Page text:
The idea comes from set designer Es Devlin, who is participating in a yearlong collaboration with Google Arts & Culture. She was inspired by another designer who remarked that Sir Edwin Landseer, who sculptured the other lions in the square in the late 19th century, "never wanted [them] to look so passive.” Landseer apparently wanted the lions to assume a more lively stance, “but Queen Victoria found it too shocking,” Devlin says.

The story of how Trafalgar Square’s lions came to be is an odd piece of history. For one, the process was painfully slow. Landseer spent four years just working up a sketch and spent hours studying the habits of lions at the London Zoo. He even waited two years for one of the zoo’s lions to die, then carted it back to his studio and kept it there until it started to decay. He was forced to throw out the animal—and his reference material—before he finished. “Which is why, if you look closely, you can see that the lions in Trafalgar Square actually have the paws of cats, rather than lions,” The Telegraph notes.

[h/t BBC]

13 Facts About Notre-Dame Cathedral

iStock
iStock

Constructed between the 12th and 14th centuries, Notre-Dame de Paris has centuries of French history built into its stone. The Gothic cathedral reflects the prominent role of Paris as an economic and spiritual center in the 12th century, and its scars from the French Revolution are reminders of its long connection with the monarchy—a connection that almost resulted in its demolition. Yet although thousands of tourists enter its doors each day to photograph its rose windows and flying buttresses, this sacred destination still has its secrets. Here are 13 lesser-known facts about Notre-Dame de Paris.

1. A PAGAN CITY LIES BELOW THE CATHEDRAL.

The Île-de-la-Cité on which Notre-Dame de Paris now stands was once a Gallo-Roman city known as Lutetia. The cathedral may have been built right over remnants of a temple: Around 1710, pieces of a sculpted altar dedicated to Jupiter and other deities were discovered during an excavation under the choir (although it remains unclear if this is evidence of an ancient temple, or if the pieces were recycled there from another location). Additional architectural ruins found in the 1960s and '70s, many dating back to this ancient era, lie in the archaeological crypt located beneath the square just in front of Notre-Dame.

2. THERE'S SOME RECYCLED ARCHITECTURE ON ITS FAÇADE.

The Sainte-Anne Portal at Notre-Dame
The Sainte-Anne Portal at Notre-Dame

There are three portals on the western façade of Notre-Dame, each laden with sculpted saints and sacred scenes. One doesn't seem to fit, however—the Portal Sainte-Anne has a much earlier style than the rest. Its figures, such as the central Virgin and Child, look stiffer in their poses and less natural in their features compared to the other statues. That's because this tympanum, or semi-circular area of decoration, was recycled from a previous Romanesque church. A close examination in 1969 revealed that it was not originally made for this space, and had been adapted to fit the Gothic structure.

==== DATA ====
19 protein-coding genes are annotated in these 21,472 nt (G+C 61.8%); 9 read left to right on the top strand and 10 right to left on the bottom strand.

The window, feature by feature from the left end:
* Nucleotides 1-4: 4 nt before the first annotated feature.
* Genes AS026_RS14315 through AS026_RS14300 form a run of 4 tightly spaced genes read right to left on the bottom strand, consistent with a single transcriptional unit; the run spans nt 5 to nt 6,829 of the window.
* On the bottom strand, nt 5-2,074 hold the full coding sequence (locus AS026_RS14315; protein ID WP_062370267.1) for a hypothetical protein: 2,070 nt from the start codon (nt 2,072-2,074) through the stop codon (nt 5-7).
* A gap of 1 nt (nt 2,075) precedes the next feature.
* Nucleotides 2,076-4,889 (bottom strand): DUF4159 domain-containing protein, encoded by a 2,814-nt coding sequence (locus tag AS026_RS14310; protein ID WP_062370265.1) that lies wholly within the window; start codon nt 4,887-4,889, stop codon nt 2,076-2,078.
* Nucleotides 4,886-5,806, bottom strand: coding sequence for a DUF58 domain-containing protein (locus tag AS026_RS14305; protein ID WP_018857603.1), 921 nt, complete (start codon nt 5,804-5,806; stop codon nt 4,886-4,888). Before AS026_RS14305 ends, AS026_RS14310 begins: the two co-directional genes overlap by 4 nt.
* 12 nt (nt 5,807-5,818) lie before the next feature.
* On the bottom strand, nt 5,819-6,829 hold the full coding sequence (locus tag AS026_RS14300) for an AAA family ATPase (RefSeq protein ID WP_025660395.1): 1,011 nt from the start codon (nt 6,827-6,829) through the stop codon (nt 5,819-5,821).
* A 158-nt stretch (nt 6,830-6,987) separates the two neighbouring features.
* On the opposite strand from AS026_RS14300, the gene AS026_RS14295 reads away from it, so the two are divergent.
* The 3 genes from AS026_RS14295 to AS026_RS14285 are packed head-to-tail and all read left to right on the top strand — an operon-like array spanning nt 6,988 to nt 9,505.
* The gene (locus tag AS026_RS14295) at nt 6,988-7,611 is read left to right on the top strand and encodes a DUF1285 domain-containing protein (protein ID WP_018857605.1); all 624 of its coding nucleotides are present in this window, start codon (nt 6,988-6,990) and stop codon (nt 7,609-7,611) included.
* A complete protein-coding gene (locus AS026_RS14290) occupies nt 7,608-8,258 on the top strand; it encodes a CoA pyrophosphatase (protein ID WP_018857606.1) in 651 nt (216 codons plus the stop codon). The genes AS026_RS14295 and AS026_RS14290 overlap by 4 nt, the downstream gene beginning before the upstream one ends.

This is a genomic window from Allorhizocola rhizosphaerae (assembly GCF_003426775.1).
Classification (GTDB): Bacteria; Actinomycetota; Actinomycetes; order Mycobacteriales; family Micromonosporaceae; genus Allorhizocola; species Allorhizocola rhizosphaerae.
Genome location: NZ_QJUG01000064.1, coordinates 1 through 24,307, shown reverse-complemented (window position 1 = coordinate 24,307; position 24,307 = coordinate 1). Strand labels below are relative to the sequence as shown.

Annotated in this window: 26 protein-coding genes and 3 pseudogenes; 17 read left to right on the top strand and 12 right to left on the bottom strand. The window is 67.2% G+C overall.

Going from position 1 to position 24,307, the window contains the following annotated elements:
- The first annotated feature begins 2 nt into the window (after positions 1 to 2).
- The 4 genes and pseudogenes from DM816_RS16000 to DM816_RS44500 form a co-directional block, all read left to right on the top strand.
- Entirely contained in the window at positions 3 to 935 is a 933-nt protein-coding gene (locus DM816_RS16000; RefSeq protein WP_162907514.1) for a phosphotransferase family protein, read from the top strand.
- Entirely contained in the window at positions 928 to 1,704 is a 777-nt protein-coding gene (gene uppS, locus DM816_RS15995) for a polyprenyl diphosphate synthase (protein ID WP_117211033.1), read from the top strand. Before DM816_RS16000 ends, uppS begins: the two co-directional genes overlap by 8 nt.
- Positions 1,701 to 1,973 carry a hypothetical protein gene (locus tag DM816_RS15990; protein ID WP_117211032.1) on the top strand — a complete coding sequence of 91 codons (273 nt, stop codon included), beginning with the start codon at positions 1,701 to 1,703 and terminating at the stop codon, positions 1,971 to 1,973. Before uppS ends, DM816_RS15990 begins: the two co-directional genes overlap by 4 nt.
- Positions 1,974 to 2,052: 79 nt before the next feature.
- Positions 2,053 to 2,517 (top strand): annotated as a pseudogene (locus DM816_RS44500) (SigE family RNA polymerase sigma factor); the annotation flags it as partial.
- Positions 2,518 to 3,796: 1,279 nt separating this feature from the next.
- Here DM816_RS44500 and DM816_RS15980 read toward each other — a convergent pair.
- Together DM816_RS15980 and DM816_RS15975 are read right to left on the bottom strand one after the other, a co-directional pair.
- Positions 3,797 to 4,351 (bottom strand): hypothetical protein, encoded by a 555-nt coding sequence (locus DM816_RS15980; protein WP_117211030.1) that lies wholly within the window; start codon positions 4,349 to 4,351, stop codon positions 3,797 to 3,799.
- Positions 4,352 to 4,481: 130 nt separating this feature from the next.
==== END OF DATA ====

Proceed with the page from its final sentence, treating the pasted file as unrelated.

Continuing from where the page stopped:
3. THERE'S A "FOREST" IN ITS ROOF.

The cathedral contains one of the oldest surviving wood-timber frames in Paris, involving around 52 acres of trees that were cut down in the 12th century. Each beam is made from an individual tree. For this reason, the lattice of historic woodwork is nicknamed "the Forest."

4. ITS FLYING BUTTRESSES WERE GOTHIC TRENDSETTERS.

Low angle view of the East end of Notre-Dame de Paris cathedral at sunset with flying buttresses
iStock

The cathedral was one of the earliest structures built with exterior flying buttresses. They were constructed around its nave in the 12th century to lend support to the thin walls, after the need for more light in the incredibly tall church required larger windows, and thus greater supports. The exposed flying buttresses became an iconic aspect of Gothic design, and although there's some debate over whether Notre-Dame was the first church to have them, they certainly set the trend in sacred architecture.

5. TWENTY-EIGHT OF ITS KINGS LOST THEIR HEADS IN THE FRENCH REVOLUTION.

In 1793, in the midst of the French Revolution, 28 statues of biblical kings in the cathedral were pulled down with ropes and decapitated by a mob. (King Louis XVI was guillotined earlier that year, and any iconography tied to the monarchy was under attack.) The mutilated stones were eventually tossed in a trash heap, which the Minister of the Interior dealt with by ordering the material be repurposed for construction. It wasn't until 1977 that the heads of 21 of these kings were rediscovered during work on the basement of the French Bank of Foreign Trade. Now they're at the nearby Musée de Cluny.

6. THE TOWERS ARE NOT TWINS.

The two towers of Notre-Dame
iStock

At first glance, Notre-Dame’s two towers appear like identical twins. Closer examination reveals that the north tower is in fact a bit bigger than the south. As with all the elements of the cathedral, they were built over time, and reflect how the cathedral is more of a collage of architectural trends and leadership than the culmination of one person’s vision.

7. ITS BELLS WERE ONCE MELTED DOWN FOR ARTILLERY.